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FLORIDA was discovered by Sebastian Cabot, sailing under the English Flag, in 1497. Ponce de Leon, a Spanish adventurer from Hispaniola, explored this country in part in 1512, and again in 1516.

In 1539, Hernando de Soto, who had been an officer under Pizarro in the conquest of Peru, sailed from Cuba (of which he was Governor), with an armed force to Florida. They soon overrun the peninsula, but his followers were mostly cut off, and he soon after died.

In 1763 this territory was ceded to Great Britain by Spain, in exchange for Havanna. The Spanish reconquered it in 1781, and it was confirmed to them in 1783. In 1821 the Spaniards ceded it to the United States, as a compensation for spoilations in their commerce.

This State was admitted into the Union on the 3d of March 1845, Its Constitution was adopted in 1838. Area, 57,000 sq. ms. Pop. in 1850, 87,387. of which 39,341 are slaves, and 926 Free blacks.

CONSTITUTION. WE, the people of the Territory of Florida, by our delgates in Convention assembled, at the city of St. Joseph, on Monday, the third day of Decenaber, A. D. 1838, and of the Independence of the United States the sixty-third year, having and claiming the right of admission into the Union, as one of the United States of America, consistent with the principles of the federal Constitution, and by virtue of the treaty of amity, settlement, and limits between the. United States of America and the King of Spain, ceding the provinces of East and West Florida to the United States; in order to secure to ourselves and our posterity the enjoyment of all the rights of life, liberty, and property, and the pursuit of happiness, do mutually agree, each with the other, to form ourselves into a free and independent State, by the name of the State of Florida.

ARTICLE I.-- Declaration of Rights. That the great and essential principles of liberty and free government may be recognized and established, we declare:

Sec. 1. That all freemen, when they form a social compact, are equal, and have certain inherent and indefeasible rights, among which are those of enjoying and defending life and liberty; of acquiring, possessing, and protecting property and reputation; and of pursuing their own happiness.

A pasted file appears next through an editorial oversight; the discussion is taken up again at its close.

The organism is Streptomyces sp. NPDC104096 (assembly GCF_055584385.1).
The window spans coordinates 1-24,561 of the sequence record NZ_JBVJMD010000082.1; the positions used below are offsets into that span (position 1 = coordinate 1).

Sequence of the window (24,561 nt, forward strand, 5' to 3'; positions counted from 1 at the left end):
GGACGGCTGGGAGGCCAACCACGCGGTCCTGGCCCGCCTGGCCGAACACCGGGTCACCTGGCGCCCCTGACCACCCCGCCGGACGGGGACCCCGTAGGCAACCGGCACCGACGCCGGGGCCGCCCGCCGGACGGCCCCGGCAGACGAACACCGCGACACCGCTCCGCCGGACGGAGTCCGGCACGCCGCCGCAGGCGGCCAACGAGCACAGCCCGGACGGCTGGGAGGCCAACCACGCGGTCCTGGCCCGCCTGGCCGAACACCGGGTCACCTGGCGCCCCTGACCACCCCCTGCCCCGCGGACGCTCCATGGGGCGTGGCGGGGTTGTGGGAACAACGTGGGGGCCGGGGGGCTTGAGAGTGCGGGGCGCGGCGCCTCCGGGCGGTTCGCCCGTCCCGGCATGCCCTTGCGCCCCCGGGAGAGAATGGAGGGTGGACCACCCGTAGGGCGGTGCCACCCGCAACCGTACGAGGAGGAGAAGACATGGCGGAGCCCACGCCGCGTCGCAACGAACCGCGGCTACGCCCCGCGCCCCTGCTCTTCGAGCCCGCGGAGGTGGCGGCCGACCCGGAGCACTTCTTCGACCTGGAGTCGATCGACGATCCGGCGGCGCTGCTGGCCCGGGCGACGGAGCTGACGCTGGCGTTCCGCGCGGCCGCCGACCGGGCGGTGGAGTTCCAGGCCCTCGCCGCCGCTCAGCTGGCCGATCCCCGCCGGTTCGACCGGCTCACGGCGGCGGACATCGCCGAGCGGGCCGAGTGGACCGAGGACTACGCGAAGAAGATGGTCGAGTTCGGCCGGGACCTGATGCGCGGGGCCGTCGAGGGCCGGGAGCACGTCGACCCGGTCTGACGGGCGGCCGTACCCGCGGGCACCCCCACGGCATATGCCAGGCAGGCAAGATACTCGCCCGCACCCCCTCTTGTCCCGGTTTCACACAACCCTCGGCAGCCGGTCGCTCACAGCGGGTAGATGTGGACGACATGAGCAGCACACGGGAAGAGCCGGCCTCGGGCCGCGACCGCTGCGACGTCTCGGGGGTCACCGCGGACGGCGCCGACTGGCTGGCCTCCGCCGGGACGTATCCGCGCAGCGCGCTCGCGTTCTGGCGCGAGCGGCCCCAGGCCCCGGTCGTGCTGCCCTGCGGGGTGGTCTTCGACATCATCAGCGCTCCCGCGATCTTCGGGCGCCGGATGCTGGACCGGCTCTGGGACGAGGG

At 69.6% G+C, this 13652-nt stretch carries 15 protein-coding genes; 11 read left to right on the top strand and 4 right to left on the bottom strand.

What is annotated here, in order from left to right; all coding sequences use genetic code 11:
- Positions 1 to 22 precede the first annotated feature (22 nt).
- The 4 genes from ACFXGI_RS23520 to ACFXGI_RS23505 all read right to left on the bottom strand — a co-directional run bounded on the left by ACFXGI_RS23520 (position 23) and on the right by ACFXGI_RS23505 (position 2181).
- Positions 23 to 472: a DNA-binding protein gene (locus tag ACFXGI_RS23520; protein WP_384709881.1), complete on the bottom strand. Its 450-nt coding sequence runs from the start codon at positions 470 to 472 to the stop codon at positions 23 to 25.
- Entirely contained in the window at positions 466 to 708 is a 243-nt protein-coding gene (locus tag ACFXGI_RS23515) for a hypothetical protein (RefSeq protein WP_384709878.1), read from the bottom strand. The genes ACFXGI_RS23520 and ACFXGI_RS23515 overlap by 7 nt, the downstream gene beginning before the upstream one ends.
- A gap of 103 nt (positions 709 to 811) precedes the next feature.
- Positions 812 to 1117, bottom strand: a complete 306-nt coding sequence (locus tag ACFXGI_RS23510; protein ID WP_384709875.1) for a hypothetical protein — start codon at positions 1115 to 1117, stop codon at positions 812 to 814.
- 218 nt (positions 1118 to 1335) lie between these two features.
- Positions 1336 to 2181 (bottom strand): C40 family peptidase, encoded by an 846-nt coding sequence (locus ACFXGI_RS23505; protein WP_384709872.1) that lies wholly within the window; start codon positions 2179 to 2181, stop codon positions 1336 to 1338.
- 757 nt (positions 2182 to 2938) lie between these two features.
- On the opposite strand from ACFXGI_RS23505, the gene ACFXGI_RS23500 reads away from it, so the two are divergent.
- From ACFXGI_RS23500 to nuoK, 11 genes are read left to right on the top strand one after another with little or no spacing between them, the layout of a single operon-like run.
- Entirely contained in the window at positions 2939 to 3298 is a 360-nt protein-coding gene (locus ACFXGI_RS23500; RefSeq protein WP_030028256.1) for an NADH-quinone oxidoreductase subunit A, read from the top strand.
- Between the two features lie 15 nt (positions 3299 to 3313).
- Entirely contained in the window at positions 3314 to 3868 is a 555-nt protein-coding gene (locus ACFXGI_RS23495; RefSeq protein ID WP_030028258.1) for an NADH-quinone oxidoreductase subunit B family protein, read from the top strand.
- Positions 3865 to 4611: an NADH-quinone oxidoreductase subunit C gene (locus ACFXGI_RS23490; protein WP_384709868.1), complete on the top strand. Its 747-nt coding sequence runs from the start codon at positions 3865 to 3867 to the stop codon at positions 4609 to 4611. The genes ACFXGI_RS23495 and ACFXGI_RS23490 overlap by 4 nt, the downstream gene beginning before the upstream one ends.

2. That all political power is inherent in the people, and all free governments are founded on their authority, and established for their benefit; and therefore they have, at all times, an inalienable and indefeasible right to alter or abolish their form of government in such manner as they may deem expedient.

3. That all men have a natural and inalienable right to worship Almighty God according to the dictates of their own conscience ; and that no preference shall ever be given by law to any religious establishment, or mode of worship, in this State.

4. That all elections shall be free and equal, and that no property qualification for eligibility to office, or for the right of suffrage, shall ever be required in this State.

5. That every citizen may feely speak, write, and publish his sentiments, on all subjects, being responsible for the abuse of that liberty; and no law shall ever be passed to curtail, abridge, or restrain the liberty of speech or of the press.

6. That the right of trial by jury shall forever remain inviolate.

7. That the people shall be secure in their persons, houses, papers, and possessions, from unreasonable seizures and searches; and that no warrant to search any place, or to seize any person or thing, shall issue, without describing the place to be searched, and the person or thing to be seized, as nearly as may be, nor without probable cause, supported by oath or affirmation

8. That no freeman shall be taken, imprisoned, or disseized of his freehold, liberties, or outlawed, or exiled, or in any manner destroyed, or deprived of his lifc, liberty, or property, but by the law of the land.

9. That all courts shall be open, and every person, for an injury done him in his lands, goods, person, or reputation, shall have remedy by due course of law; and right and justice administered without . sale, denial, or delay.